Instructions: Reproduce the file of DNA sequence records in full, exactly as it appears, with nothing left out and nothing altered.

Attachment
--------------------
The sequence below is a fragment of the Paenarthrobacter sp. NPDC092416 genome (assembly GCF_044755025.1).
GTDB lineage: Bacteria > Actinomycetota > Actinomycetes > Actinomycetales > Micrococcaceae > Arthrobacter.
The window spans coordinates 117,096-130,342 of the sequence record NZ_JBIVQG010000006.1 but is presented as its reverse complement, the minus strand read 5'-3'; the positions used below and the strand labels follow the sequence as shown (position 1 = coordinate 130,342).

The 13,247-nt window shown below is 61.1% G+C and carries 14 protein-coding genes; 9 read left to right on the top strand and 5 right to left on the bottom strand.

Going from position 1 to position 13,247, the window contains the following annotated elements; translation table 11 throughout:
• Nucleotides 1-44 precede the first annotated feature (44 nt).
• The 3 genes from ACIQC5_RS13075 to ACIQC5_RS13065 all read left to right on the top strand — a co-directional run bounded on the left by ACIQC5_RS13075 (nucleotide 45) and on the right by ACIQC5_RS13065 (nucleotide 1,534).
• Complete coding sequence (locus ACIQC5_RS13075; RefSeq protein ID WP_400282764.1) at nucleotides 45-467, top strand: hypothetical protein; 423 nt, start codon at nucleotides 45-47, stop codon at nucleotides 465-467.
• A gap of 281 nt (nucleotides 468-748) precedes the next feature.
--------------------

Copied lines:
The sequence below is a fragment of the Paenarthrobacter sp. NPDC092416 genome (assembly GCF_044755025.1).
GTDB lineage: Bacteria > Actinomycetota > Actinomycetes > Actinomycetales > Micrococcaceae > Arthrobacter.
The window spans coordinates 117,096-130,342 of the sequence record NZ_JBIVQG010000006.1 but is presented as its reverse complement, the minus strand read 5'-3'; the positions used below and the strand labels follow the sequence as shown (position 1 = coordinate 130,342).

The 13,247-nt window shown below is 61.1% G+C and carries 14 protein-coding genes; 9 read left to right on the top strand and 5 right to left on the bottom strand.

Going from position 1 to position 13,247, the window contains the following annotated elements; translation table 11 throughout:
• Nucleotides 1-44 precede the first annotated feature (44 nt).
• The 3 genes from ACIQC5_RS13075 to ACIQC5_RS13065 all read left to right on the top strand — a co-directional run bounded on the left by ACIQC5_RS13075 (nucleotide 45) and on the right by ACIQC5_RS13065 (nucleotide 1,534).
• Complete coding sequence (locus ACIQC5_RS13075; RefSeq protein ID WP_400282764.1) at nucleotides 45-467, top strand: hypothetical protein; 423 nt, start codon at nucleotides 45-47, stop codon at nucleotides 465-467.
• A gap of 281 nt (nucleotides 468-748) precedes the next feature.